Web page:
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High and dry: Why India’s Silicon Valley is running out of water

Bengaluru’s IT professionals, many working for global tech giants, have to get in line for water as the city battles shortages

Known as India’s Silicon Valley, with 67,000 registered information technology (IT) companies and counting, Bengaluru, once called “the air-conditioned city” for its salubrious climate and widespread gardens, is facing an unprecedented water crisis, forcing over five million IT workers to either work from home or leave the city altogether.

Still called Bangalore, too, the city is home to multinational companies such as Capgemini, WalMart, IBM, Deloitte, Accenture, Goldman Sachs, SAP and HewlettPackard, in addition to global Indian companies like Infosys and TCS. It is also India’s start-up capital and its healthcare capital, with a multitude of state-of-the-art medical facilities.

With a total population of close to 13 million, Bengaluru typically requires around 2,500-2,600 million liters of water per day (MLD). Of this, close to 50% comes from the Cauvery river that originates in the hilly district of Coorg, about 250 kilometers away. The other half comes from borewells (in which a narrow hole is driven down around 300 meters and a pipe used to extract ground water).

Though there were incidents of water scarcity during some summers it was manageable in the past. This time, a lack of rains and the fast depleting groundwater table has only intensified the crisis

People standing in lines with empty cans for hours, often missing office meetings just to fill water is a common sight in many areas in the city. The administration has been supplying water in tankers to many districts on the outskirts. In low-income areas, the reverse osmosis (RO) plants set up by the government have gone dry.

People wait in a queue with cans to collect drinking water amid an ongoing water crisis in Bengaluru on March 14, 2024.

©  Idrees MOHAMMED / AFP

Office dry, so Work From Home

As the water crisis escalates, software professionals have increasingly sought to work from home (WFH). There is a concentration of IT offices in the locality of Whitefield in the east, and Rajesh Mallya, who heads the Whitefield Area Commerce and Industries Association, says that for 5,000 people working in any technology park at least 100,000 liters of water per day is required. It means 20 liters per person.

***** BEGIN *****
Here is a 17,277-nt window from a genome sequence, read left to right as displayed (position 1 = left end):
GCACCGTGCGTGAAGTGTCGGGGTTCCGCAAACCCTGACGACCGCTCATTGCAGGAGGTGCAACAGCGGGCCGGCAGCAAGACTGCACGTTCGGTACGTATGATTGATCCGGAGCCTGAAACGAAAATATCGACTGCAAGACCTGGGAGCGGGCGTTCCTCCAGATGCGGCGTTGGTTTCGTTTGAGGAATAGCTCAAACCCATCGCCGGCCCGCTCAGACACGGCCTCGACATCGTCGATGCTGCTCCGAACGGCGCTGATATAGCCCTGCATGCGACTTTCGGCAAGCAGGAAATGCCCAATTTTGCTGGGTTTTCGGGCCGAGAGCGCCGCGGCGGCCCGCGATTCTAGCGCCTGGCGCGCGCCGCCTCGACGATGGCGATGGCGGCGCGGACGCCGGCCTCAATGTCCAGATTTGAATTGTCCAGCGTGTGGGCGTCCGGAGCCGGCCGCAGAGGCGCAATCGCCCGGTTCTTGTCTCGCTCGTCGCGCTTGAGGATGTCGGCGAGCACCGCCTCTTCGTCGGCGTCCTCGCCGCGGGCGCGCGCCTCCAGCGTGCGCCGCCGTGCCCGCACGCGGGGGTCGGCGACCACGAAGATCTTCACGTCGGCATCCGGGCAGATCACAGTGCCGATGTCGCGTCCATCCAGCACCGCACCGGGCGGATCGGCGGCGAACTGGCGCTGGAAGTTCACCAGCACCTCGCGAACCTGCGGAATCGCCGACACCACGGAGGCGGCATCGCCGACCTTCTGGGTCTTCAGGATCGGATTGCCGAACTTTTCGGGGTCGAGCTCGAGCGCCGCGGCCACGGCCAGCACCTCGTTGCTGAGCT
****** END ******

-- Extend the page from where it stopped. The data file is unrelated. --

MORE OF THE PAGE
Hariprasad, a software professional in a multinational company, moved back to his native Mysore due to the prevailing water crisis. “A lot of my friends have moved out of the city,” he told RT.

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Though it is easy for IT companies to allow WFH, for small and medium enterprises in the manufacturing sector it is a challenge, as they need water both for human consumption as well as for production. 

“We have been depending on Cauvery river water as well as borewell water. But of late, the police are diverting water tankers to provide drinking water for nearby residents,’‘ said Peenya Industrial Association member Karthik Shah.

Bengaluru’s Outer Ring Road Companies Association says it has put in place measures for the economical use of water and urged all relevant authorities to take the right measures to bridge the gap between demand and supply for both corporations and residences. “It is concerning to note the shortage of water supply overall. This will affect households as well as office complexes and campuses. As responsible citizens, all companies and tech parks should put in [place] measures to save water as much as possible in addition to all that they are already doing in this regard,” the statement noted.

Whitefield neighborhood of Bangalore. Residential aera in Whitefield, a neighbourhood of Bangalore on February 15, 2015 in Bangalore, India.

©  Frédéric Soltan/Corbis via Getty Images

Groundwater Going, Going, Gone

The problem began with the borewells running out of water. According to Karnataka deputy chief minister and Bengaluru development minister DK Shivakumar, there are roughly 14,000 borewells within the Bangalore City Corporation (BBMP) limits. Of these, 7,000 have gone dry.

Bangalore Water Supply and Sewerage Board (BWSSB) chairman Dr Ram Prasath Manohar told RT that there is a drought-like situation in the city. “We have no shortage in core areas where the Cauvery’s water is supplied,” he said. “The problem is mainly on the city outskirts where borewells are the primary source of water.”